Easy Craft Projects

Fourth of July Craft: Sunprint Fireworks Jars

If you’re looking for a unique craft project to tackle with your friends and family this Independence Day, look no further! Making sunprints is super easy and so much fun.

For these jars, I foraged around my yard and found all sorts of cool items—Queen Anne’s lace, tiny little daisylike flowers called daisy fleabane, ornamental grass, and ferns—to help me create the look of fireworks.

With the exception of the plants, flowers, and mason jars, I found all of my craft ingredients at my local crafts store.

You’ll need:

  • Sun-sensitive paper (the instructions on the package are super easy to follow)
  • Piece of cardboard (approximate size 12″ x 12″)
  • Plants and flowers
  • A pan of water
  • Mason jars
  • Glue stick
  • Scissors

Here’s how you do it:

1. Gather plants and flowers.

2. While in a shady part of your yard or house, place a piece of sun-sensitive paper (blue side up) on the cardboard. (The cardboard provides a flat and level surface.)

3. Arrange the plants and flowers on the sun-sensitive paper.

4. Carefully place the paper with your arranged items in the sun.

5. Leave in the sun for approximately 2 minutes (the paper will turn a very light blue).

6. Remove the items on the paper and fully immerse the paper in water for about 1 minute.

7. Remove the paper from the water and lay it on a towel to dry.

8. After the paper is dry, cut it to any size you want, coat the back using a glue stick, and adhere the sunprint to a jar.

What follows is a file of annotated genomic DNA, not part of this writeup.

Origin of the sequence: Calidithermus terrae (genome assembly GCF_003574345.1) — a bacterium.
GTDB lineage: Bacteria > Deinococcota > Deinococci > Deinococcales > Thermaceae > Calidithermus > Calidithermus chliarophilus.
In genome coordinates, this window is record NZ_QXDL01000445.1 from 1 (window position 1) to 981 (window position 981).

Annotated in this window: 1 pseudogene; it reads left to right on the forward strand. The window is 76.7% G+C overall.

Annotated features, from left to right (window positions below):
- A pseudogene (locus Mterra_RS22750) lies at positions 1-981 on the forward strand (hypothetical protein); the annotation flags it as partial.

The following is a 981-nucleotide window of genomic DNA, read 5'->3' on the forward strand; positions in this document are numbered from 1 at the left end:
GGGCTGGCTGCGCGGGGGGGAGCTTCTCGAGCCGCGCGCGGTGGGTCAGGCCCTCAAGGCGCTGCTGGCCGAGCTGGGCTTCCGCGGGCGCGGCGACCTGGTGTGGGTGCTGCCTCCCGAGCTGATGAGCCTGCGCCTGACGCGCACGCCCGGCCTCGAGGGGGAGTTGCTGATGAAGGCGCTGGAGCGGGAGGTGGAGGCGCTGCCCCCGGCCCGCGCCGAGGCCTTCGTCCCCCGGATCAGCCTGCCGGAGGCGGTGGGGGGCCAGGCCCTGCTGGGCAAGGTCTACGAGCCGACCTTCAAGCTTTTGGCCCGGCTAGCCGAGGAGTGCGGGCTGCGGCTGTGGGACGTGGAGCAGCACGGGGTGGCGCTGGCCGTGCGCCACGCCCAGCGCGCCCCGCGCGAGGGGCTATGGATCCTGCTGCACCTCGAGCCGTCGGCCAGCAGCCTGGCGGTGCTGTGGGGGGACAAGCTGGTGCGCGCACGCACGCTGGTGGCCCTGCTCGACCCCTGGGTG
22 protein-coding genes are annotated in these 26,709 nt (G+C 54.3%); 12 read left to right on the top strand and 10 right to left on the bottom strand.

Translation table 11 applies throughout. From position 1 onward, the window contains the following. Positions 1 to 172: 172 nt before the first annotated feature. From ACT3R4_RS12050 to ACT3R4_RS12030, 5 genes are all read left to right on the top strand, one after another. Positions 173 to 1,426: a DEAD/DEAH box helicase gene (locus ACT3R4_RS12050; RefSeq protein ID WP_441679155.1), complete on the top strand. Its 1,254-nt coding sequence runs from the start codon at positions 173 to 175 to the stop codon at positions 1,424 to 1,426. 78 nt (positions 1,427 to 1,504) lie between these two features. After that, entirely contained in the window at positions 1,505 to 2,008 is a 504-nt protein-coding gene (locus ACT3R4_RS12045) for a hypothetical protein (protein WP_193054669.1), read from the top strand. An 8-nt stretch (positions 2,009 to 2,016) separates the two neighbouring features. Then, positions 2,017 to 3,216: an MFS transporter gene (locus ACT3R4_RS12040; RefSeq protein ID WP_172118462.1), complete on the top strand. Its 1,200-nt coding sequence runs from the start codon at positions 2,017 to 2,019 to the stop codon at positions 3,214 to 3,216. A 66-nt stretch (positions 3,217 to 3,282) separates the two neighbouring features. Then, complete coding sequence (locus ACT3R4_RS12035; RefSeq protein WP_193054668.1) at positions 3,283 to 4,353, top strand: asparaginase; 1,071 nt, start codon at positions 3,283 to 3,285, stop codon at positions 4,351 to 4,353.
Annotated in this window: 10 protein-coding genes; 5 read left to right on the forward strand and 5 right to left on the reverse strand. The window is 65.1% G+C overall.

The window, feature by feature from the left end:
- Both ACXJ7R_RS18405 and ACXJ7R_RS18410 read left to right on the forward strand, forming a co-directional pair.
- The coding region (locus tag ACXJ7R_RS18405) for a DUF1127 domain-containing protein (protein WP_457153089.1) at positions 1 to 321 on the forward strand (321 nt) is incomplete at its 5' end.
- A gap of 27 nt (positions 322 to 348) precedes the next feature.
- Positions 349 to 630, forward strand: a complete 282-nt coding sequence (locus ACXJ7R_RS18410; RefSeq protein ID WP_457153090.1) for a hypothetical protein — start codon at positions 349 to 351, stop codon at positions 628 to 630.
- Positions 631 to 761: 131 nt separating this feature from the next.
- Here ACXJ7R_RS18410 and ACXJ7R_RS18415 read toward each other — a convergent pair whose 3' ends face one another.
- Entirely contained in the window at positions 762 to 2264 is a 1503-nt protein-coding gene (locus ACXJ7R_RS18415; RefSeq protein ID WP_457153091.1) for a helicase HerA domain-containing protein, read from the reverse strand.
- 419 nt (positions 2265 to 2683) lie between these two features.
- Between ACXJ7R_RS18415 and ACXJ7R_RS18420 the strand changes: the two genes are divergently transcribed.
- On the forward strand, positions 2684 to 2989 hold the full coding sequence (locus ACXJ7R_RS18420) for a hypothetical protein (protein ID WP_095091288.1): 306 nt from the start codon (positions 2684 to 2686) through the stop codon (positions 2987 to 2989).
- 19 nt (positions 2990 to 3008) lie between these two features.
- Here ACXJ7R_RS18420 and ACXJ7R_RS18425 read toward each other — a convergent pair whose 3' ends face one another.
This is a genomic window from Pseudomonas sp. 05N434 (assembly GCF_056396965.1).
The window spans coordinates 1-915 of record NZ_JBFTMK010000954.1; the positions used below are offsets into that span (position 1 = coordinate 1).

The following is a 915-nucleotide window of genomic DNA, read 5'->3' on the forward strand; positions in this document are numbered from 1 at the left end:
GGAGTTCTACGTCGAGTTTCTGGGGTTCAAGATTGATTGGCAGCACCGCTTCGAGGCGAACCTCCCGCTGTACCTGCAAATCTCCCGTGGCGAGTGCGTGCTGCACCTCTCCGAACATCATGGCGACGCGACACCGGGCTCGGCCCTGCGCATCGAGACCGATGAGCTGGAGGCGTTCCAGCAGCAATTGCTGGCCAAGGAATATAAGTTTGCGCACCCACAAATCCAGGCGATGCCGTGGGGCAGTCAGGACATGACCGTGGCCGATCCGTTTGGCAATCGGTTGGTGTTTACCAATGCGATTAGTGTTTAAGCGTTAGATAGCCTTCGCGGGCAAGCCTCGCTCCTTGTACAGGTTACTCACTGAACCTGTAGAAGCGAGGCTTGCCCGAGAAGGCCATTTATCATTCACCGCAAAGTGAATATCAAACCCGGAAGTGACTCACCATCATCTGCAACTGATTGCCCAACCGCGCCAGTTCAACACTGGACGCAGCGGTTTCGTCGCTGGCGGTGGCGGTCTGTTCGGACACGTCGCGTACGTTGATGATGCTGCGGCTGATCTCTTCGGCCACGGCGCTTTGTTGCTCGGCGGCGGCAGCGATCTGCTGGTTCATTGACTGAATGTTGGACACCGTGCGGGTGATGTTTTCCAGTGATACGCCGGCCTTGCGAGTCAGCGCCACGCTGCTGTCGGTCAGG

9. Add votive candles or flowers and kaboom! You have a really cool addition to your Fourth of July table.

Happy Fourth of July!

Wine Bottle Lanterns

If you're looking for a fun and crafty way to create unique garden lanterns then you'll love this project. Let me show you how to transform empty wine or water bottles into these lovely lanterns. They're super easy and are sure to impress guests at your next garden shindig.

Here's what you'll need:

Note to crafters: I found my bottle cutter on-line at Amazon.com. The rest of the supplies, with the exception of the sticks and bottles, I picked up at my local craft and hardware stores.

Probably the most challenging part of this project is removing those darned labels from the bottles. My solution is simple...soak the bottle in dish detergent for at least 2 hours and with some coaxing, they come right off. Using a magic eraser also works.

To cut the glass, simply follow the directions supplied with the bottle cutter. And, don’t forget to wear safety glasses for this project. It’s also important that you file the edges of the cut glass with a glass file.

Using the pocket knife whittle (I love that word) the top of the stick to accommodate the opening of the glass bottle. Place a generous portion of glue on the top of the stick and place the opening of the bottle on the stake and let it dry over night. My adhesive of choice is E-6000. If you don't want to use sticks, you can substitute by using garden stakes which you can buy at any garden center. Here's a photo of an outdoor wedding which I used them to line the isle; added a bit of ribbon and viola'!

Jackie & Jeff's Wedding

Don't forget to recycle the bottom portion of the bottle for a drinking glass or vase.  However, remember to file down the sharp glass edges before use.

Not only can you put a votive candle inside but also you can fill them with birdseed or flowers. Enjoy your party and happy crafting!